If you are looking for an answer to the question What is Artificial Intelligence? and you only have a minute, then here's the definition the Association for the Advancement of Artificial Intelligence offers on its home page: "the scientific understanding of the mechanisms underlying thought and intelligent behavior and their embodiment in machines."
However, if you are fortunate enough to have more than a minute, then please get ready to embark upon an exciting journey exploring AI (but beware, it could last a lifetime) …
If you're a CEO, you're being watched. A little more than you usually are, anyway. Research led by two Harvard Business School professors is attempting to find keys to the CEO's success through close study not of the exec's decisions or of others' opinions but of what they say and how they look when they say it. Using video interviews with 130 leaders, the researchers applied machine-learning tools to scrutinize the words that CEOs chose, how much they tended to stray from topic to topic, the positivity or negativity of the words they used, and their facial expressions. The era of machine learning has provided a boost for that last task.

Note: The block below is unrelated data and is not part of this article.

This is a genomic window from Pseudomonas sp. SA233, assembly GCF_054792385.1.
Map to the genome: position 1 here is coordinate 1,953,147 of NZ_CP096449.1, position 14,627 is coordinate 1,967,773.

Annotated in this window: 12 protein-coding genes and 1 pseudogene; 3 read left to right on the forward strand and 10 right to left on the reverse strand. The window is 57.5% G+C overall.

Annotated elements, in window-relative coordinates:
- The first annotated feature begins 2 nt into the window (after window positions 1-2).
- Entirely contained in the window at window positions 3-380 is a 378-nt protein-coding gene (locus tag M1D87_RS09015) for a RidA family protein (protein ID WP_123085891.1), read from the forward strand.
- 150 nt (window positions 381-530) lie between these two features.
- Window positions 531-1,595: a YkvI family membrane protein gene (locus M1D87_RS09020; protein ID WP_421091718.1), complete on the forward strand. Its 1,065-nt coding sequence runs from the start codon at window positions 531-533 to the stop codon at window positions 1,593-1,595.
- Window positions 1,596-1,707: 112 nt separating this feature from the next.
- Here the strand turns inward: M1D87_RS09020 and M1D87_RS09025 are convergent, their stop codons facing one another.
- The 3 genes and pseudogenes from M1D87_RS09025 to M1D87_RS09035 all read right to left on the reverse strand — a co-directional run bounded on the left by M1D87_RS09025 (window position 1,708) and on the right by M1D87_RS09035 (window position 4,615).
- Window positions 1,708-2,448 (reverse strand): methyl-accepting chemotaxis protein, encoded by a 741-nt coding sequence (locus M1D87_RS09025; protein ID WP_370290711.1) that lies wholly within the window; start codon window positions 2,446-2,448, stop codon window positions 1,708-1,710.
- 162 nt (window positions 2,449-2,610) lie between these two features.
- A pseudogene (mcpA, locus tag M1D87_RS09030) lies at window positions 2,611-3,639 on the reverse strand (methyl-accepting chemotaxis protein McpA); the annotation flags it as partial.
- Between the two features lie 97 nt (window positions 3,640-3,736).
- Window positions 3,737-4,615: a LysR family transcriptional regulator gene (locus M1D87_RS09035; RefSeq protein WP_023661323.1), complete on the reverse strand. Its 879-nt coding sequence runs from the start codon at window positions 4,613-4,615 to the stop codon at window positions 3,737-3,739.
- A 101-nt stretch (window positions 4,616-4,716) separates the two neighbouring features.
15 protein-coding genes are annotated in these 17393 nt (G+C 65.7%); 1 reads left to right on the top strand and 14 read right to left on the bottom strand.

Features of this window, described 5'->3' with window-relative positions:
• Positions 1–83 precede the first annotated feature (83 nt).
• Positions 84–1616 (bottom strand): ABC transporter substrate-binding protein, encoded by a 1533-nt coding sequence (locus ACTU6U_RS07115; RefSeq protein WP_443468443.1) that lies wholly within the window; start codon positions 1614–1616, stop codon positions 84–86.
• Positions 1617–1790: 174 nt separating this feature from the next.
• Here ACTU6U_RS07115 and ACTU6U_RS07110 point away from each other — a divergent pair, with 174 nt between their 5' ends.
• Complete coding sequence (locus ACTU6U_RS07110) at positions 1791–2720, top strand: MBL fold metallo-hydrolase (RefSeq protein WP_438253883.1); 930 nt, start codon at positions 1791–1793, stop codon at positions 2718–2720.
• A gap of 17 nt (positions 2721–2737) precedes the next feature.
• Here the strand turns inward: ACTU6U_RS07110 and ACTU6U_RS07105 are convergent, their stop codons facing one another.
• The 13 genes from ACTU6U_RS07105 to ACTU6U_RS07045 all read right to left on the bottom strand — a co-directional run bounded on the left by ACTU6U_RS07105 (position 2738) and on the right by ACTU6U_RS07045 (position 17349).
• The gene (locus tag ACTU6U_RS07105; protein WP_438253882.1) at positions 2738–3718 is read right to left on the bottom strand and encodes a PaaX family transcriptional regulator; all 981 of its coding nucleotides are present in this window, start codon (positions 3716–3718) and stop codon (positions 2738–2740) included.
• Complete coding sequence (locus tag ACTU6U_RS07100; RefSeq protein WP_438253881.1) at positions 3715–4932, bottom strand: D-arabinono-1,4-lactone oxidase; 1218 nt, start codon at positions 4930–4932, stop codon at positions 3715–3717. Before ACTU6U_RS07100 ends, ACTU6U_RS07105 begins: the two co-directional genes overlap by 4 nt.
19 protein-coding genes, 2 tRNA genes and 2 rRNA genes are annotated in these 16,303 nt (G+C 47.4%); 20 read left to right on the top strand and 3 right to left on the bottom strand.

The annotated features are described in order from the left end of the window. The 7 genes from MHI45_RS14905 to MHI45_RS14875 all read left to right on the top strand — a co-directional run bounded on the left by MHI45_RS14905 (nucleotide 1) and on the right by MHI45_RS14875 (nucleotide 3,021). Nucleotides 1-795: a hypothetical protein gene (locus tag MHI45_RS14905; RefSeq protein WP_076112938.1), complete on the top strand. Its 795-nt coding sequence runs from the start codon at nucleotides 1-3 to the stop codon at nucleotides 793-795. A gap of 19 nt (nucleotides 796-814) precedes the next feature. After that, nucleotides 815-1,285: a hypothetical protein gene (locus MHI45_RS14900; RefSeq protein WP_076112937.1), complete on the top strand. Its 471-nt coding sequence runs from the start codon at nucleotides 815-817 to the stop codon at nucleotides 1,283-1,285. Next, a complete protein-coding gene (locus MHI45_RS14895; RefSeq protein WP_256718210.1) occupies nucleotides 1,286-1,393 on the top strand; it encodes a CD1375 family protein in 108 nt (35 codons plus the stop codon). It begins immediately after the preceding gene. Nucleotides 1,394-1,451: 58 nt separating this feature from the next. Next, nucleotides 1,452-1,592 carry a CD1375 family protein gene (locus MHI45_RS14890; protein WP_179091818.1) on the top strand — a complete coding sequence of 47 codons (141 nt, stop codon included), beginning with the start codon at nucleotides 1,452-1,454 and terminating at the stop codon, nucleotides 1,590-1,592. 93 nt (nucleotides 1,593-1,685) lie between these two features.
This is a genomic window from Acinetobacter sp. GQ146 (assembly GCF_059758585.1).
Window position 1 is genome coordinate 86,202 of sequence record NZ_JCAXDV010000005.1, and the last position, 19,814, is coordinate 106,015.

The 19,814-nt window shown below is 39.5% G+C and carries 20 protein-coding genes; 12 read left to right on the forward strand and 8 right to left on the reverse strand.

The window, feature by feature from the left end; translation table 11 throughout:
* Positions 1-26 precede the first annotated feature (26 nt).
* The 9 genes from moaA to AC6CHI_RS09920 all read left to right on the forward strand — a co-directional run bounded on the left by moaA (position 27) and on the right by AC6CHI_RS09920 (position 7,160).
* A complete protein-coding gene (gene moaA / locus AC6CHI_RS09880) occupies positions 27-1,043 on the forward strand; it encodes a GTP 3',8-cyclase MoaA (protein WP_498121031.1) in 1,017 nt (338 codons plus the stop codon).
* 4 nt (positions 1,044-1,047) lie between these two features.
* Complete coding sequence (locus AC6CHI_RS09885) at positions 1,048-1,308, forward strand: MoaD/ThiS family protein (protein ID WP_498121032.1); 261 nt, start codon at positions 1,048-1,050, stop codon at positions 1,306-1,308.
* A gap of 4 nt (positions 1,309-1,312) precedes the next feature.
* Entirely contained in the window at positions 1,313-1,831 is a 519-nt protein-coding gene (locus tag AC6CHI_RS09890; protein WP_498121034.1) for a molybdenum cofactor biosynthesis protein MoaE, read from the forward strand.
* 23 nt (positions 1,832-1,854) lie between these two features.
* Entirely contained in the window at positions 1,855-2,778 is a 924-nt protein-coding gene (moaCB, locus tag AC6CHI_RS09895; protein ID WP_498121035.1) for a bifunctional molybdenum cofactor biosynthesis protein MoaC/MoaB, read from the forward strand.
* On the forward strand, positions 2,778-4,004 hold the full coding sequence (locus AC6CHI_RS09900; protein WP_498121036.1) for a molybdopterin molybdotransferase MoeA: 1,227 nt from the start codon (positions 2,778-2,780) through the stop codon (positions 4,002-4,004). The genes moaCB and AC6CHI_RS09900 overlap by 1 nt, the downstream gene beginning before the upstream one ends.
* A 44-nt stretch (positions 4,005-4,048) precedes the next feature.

Some commentators think machine learning is too new a field to be deployed for ad fraud mitigation. In the last few years, expertise and technological developments have come a long way in the field of machine learning. Widely used in the cybersecurity space already, ad tech seems to only just be catching on to the value of machine learning in ad fraud prevention. Did you know the term machine learning dates back to the 1950s? So how is it that a topic older than the compact cassette tape, is one of the hottest topics in technology today?